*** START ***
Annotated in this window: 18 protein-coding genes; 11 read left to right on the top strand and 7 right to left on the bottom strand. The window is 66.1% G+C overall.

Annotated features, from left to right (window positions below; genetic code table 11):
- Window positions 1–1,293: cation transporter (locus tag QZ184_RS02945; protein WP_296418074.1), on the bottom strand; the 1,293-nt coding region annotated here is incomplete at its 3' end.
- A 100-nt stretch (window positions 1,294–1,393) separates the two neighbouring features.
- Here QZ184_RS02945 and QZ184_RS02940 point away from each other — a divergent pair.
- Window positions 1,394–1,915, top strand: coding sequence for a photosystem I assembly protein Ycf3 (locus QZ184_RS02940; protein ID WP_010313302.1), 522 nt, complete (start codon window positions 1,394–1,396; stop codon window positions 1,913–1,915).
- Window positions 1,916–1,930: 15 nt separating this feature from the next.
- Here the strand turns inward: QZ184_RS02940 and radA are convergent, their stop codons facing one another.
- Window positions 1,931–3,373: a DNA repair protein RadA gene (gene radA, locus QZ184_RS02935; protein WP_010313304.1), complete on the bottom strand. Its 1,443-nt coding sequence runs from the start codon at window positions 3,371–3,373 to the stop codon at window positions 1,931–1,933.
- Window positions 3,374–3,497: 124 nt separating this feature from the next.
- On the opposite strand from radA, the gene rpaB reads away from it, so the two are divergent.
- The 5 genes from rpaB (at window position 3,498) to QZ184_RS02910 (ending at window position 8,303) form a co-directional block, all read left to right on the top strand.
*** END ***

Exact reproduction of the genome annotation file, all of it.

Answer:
Annotated in this window: 18 protein-coding genes; 11 read left to right on the top strand and 7 right to left on the bottom strand. The window is 66.1% G+C overall.

Annotated features, from left to right (window positions below; genetic code table 11):
- Window positions 1–1,293: cation transporter (locus tag QZ184_RS02945; protein WP_296418074.1), on the bottom strand; the 1,293-nt coding region annotated here is incomplete at its 3' end.
- A 100-nt stretch (window positions 1,294–1,393) separates the two neighbouring features.
- Here QZ184_RS02945 and QZ184_RS02940 point away from each other — a divergent pair.
- Window positions 1,394–1,915, top strand: coding sequence for a photosystem I assembly protein Ycf3 (locus QZ184_RS02940; protein ID WP_010313302.1), 522 nt, complete (start codon window positions 1,394–1,396; stop codon window positions 1,913–1,915).
- Window positions 1,916–1,930: 15 nt separating this feature from the next.
- Here the strand turns inward: QZ184_RS02940 and radA are convergent, their stop codons facing one another.
- Window positions 1,931–3,373: a DNA repair protein RadA gene (gene radA, locus QZ184_RS02935; protein WP_010313304.1), complete on the bottom strand. Its 1,443-nt coding sequence runs from the start codon at window positions 3,371–3,373 to the stop codon at window positions 1,931–1,933.
- Window positions 3,374–3,497: 124 nt separating this feature from the next.
- On the opposite strand from radA, the gene rpaB reads away from it, so the two are divergent.
- The 5 genes from rpaB (at window position 3,498) to QZ184_RS02910 (ending at window position 8,303) form a co-directional block, all read left to right on the top strand.